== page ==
The opinion of the court was delivered by: Block, Senior District Judge
Defendant Matthew Tannin ("Tannin") is charged with conspiracy, securities fraud and wire fraud in connection with two hedge funds he managed for Bear Stearns Asset Management ("BSAM"). He moves to suppress evidence seized from his personal email account on the ground that the warrant authorizing the seizure did not comply with the Warrants Clause of the Fourth Amendment.*fn1 For the following reasons, the motion is granted.
On July 7, 2009, FBI Special Agent Mark Munster ("Munster") applied to Magistrate Judge Cheryl Pollak for a warrant to search Tannin's personal email account. See Letter from P. Sinclair (Oct. 12, 2009), Ex. ("Search Warrant"). An affidavit executed by Munster accompanied the application. See id., Ex. ("Affidavit in Support of a Search Warrant").
The Affidavit began with a boilerplate description of the Internet, email and Google (the company who hosted the targeted account). It then set forth Munster's proffered bases for issuing the Warrant.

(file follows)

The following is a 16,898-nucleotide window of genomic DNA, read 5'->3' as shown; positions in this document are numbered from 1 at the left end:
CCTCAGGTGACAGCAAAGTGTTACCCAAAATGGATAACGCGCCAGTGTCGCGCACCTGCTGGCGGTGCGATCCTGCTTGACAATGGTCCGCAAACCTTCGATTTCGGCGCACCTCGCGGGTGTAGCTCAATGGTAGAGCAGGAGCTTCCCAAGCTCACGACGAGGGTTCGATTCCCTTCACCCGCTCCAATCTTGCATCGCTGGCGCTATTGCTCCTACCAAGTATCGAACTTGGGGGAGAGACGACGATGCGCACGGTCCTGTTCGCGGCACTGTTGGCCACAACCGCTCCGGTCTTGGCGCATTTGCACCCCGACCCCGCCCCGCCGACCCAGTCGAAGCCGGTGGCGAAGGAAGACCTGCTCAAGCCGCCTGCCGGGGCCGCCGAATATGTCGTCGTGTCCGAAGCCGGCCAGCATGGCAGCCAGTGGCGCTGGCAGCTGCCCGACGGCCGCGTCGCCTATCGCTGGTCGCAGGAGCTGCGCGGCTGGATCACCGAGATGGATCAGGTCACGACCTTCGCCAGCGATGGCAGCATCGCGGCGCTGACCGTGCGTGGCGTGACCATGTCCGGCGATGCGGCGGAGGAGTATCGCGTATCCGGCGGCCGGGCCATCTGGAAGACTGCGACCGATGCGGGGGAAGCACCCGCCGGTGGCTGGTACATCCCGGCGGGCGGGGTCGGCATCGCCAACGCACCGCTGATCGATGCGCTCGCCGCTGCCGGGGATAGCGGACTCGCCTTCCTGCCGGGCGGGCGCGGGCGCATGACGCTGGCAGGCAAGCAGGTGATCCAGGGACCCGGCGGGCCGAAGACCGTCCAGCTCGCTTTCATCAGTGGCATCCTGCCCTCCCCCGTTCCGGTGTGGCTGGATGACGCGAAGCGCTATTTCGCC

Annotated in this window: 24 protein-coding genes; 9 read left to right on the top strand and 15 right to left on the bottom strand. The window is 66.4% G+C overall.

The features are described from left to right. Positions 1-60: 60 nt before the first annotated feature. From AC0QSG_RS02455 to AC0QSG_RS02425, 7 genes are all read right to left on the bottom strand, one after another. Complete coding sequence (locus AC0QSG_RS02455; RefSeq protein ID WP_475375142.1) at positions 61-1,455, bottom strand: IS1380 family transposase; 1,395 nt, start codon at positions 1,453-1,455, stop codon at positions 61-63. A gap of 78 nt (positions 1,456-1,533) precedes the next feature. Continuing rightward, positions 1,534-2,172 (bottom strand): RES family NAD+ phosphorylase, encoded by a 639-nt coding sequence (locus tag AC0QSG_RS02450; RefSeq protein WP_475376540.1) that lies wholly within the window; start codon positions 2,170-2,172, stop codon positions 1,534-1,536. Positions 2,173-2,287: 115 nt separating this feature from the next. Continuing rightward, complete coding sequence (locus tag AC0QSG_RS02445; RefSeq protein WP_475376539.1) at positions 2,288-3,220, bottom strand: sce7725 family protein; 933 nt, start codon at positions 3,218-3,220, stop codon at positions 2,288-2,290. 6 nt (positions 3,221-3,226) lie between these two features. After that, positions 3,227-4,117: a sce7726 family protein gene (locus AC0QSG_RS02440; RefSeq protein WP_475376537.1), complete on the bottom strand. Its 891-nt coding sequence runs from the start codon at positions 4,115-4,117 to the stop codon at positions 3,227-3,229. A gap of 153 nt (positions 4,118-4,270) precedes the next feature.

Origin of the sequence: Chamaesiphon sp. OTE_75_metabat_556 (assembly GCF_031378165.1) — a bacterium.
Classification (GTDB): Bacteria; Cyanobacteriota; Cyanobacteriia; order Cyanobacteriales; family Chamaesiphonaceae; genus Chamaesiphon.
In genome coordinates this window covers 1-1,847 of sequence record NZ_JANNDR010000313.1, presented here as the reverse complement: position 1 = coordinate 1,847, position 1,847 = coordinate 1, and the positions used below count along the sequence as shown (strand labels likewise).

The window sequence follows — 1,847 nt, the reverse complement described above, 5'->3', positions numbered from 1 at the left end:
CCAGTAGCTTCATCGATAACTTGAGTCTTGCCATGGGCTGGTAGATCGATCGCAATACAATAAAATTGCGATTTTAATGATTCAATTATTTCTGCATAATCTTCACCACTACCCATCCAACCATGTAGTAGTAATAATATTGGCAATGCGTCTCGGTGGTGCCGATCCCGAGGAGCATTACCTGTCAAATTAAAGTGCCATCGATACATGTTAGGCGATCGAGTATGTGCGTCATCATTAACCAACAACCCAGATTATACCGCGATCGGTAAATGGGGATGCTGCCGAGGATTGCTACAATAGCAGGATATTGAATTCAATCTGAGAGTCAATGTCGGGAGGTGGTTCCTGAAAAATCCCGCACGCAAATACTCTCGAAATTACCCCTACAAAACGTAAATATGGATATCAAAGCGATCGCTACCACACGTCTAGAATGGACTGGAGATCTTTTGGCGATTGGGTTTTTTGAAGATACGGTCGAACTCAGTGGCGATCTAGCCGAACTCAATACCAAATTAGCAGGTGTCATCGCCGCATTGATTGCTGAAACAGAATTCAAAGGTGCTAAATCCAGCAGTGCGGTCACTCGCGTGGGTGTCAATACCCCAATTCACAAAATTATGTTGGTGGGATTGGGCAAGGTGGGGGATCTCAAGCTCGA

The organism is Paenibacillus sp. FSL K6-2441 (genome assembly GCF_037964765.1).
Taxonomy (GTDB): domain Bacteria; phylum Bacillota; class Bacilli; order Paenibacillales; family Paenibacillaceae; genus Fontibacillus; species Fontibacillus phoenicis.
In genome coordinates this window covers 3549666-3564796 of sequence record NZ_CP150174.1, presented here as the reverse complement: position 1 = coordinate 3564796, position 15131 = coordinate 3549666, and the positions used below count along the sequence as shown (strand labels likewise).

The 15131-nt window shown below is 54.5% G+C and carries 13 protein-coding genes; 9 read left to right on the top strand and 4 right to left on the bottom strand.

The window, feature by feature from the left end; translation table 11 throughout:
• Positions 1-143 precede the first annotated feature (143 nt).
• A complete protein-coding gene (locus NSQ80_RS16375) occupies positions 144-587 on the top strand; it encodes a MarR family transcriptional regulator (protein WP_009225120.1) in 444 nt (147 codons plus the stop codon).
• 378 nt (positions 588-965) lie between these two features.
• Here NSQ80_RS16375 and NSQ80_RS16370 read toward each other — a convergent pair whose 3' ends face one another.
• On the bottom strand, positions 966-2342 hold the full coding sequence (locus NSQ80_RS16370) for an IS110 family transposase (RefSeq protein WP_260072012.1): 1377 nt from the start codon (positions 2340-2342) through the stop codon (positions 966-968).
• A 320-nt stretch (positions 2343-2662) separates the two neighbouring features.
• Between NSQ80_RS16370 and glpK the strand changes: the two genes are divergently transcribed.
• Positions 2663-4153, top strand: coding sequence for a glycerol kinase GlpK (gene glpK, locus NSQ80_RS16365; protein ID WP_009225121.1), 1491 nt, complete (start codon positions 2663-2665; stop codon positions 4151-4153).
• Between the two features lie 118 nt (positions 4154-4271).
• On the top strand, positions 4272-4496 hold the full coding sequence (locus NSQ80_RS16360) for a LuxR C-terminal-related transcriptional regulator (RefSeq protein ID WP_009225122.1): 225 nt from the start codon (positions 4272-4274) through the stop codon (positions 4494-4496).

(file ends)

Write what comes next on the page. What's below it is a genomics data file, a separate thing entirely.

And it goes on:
First, the Affidavit expressly incorporated by reference the 27-page indictment to demonstrate probable cause that Tannin had committed the charged crimes. To connect those crimes to Tannin's personal email account, the Affidavit alluded to paragraph 41 of the indictment, which excerpted an email sent by Tannin from his personal account to Cioffi on April 22, 2007 ("the April 22nd Email"):
[T]he subprime market looks pretty damn ugly. . . . If we believe the [CDO report is] ANYWHERE close to accurate I think we should close the funds now. The reason for this is that if [the CDO report] is correct then the entire subprime market is toast. . . . If AAA bonds are systemically downgraded then there is simply no way for us to make money -- ever.